NO, NO, NO, NO, NO, NO, NO, YOU'RE NOT GOOD ENOUGH

So maybe you can understand why it's so hard for me to talk about this, and maybe you can now start to understand why I literally seethe with rage over the way this record went down. Maybe now you see how it kills me to continually watch my name and my reputation be dragged through the mud by this person. And maybe now you can understand why I need to tell my side of the story, because my partner took everything offline. I have no idea how much money this album did in sales, because I didn't see it. I have no idea how this performed. That's beside the point, I don't care that much about the sales, but I do care about this piece of work being held hostage. It's not fair, it's not just, and it's not right. I will not be punished anymore. I will not be held back and I will not be fucking silenced. I sank my time, my life, and my money into this record, and I'm going to tell my version of how things went down. People have a right to hear these songs. People have a right to know what happened. No one - NO ONE - gets to act like this album never happened.

I will not have this piece of my personal and musical history erased. I will not be gaslighted, and I will not accept a revisionist version of this story.

The main thing that makes me angry looking at the liner notes is that my name isn't included on the engineers list. I engineered a lot of Denny Croy's bass recording at the Delaware House. So I'm going to take this moment and give myself credit for that, since it's not included in the official liner notes.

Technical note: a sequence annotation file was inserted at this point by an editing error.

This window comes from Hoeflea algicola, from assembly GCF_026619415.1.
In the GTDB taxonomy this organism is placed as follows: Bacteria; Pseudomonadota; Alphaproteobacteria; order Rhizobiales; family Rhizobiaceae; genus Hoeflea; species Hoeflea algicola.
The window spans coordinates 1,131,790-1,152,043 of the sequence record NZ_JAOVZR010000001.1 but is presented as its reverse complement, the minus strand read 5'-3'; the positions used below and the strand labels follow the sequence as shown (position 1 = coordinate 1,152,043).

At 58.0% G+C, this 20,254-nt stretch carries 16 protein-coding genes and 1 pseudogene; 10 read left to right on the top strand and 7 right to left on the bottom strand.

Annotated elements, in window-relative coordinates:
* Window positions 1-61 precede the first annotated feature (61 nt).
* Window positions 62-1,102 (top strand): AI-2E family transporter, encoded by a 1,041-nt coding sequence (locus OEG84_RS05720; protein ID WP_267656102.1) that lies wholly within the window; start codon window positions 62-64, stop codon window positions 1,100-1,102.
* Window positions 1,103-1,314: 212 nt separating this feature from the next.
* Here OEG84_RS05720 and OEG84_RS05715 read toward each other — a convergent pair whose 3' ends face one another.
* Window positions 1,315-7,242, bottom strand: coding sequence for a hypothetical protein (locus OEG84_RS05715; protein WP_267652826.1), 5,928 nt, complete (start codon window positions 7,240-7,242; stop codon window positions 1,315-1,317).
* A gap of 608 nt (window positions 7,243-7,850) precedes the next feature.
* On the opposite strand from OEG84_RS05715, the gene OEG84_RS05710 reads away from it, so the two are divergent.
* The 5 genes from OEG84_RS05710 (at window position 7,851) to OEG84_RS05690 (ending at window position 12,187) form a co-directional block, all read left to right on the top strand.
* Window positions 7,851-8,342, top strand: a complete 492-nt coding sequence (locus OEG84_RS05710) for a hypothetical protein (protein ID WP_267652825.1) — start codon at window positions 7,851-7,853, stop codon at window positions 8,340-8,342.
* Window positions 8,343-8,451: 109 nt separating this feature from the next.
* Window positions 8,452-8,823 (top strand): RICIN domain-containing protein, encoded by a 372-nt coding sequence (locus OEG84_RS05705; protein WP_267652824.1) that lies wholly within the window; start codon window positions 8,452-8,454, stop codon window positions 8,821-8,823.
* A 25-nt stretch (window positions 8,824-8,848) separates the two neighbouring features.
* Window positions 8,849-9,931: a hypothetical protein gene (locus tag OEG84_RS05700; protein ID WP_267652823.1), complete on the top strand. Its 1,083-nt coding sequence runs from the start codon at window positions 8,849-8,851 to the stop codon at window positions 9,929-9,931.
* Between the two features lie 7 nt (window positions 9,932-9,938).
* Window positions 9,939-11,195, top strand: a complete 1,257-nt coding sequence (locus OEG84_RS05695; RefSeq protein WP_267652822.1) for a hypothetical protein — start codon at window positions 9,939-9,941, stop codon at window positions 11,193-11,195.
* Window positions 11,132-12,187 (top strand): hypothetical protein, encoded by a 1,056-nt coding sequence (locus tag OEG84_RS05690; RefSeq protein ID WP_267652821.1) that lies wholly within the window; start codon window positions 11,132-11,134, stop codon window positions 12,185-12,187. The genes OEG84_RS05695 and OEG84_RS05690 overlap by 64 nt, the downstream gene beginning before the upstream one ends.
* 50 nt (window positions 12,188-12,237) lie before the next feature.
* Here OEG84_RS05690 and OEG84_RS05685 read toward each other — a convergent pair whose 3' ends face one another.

Another thing that makes me angry is that, so many musicians put in some really great fucking work on this album, and in this album being virtually erased from existence, there are a lot of musicians whose contributions are being ignored. And that's not cool. We had some amazing people work with us, and they deserve to be credited and recognized. Amateur production can only hide so much musical talent.

I'm going to upload a .pdf scan of the album liner notes for another page, but I just want to list out all the amazing musicians who worked on this record and give them credit.  

Ellen Burr - flute, piccolo
Denny Croy - bass
Ricardo Davila - classical guitar
Geoff Erwin - backing vocals
C'Lesa Kay - backing vocals
Jack Kovacs - electric guitar, mandolin
Tayler Lynn - backing vocals

Michael Lopez - trumpet
Nick Mancini - vibraphone
Ariel Mann - bass, piano
Maraiya McFadden - backing vocals
Tanya Nunez - bass 
Steve Mugalian - drums, percussion
Isaac Parfrey - percussion, piano
Sean Rainey - drums, percussion
Emma Ruth Rundle - harp
Kevan Torfeh - cello
John Whoolilurie - saxophone, throat singing
Alexander Wurmbrand - violin

and of course:

Sebastian Clark - lead/backing vocals, charango, percussion, guitar, whistling, banjitar, bass

Normandie Wilson - lead/backing vocals, trumpet, glockenspiel, piano, harpsichord

The one thing I will say about the album (another thing I'm uncredited for) is the arrangements are pretty killer. He was meticulous about arranging songs, and I would often stay up late at night scoring out all the arrangements while he yelled them out, note by note. So the musicians who brought these songs to life really deserve to be credited, as I scored out all the arrangements and they were not easy parts for most things. Everyone nailed their performances and there wasn't a single person who made a sound on this record that didn't do their absolute best and give their 100%. I want to thank everyone who recorded these songs. You all went above and beyond what was expected of you. 

I'm working on an album right now that will give me the courage to tell the rest of this story, but this is it for now.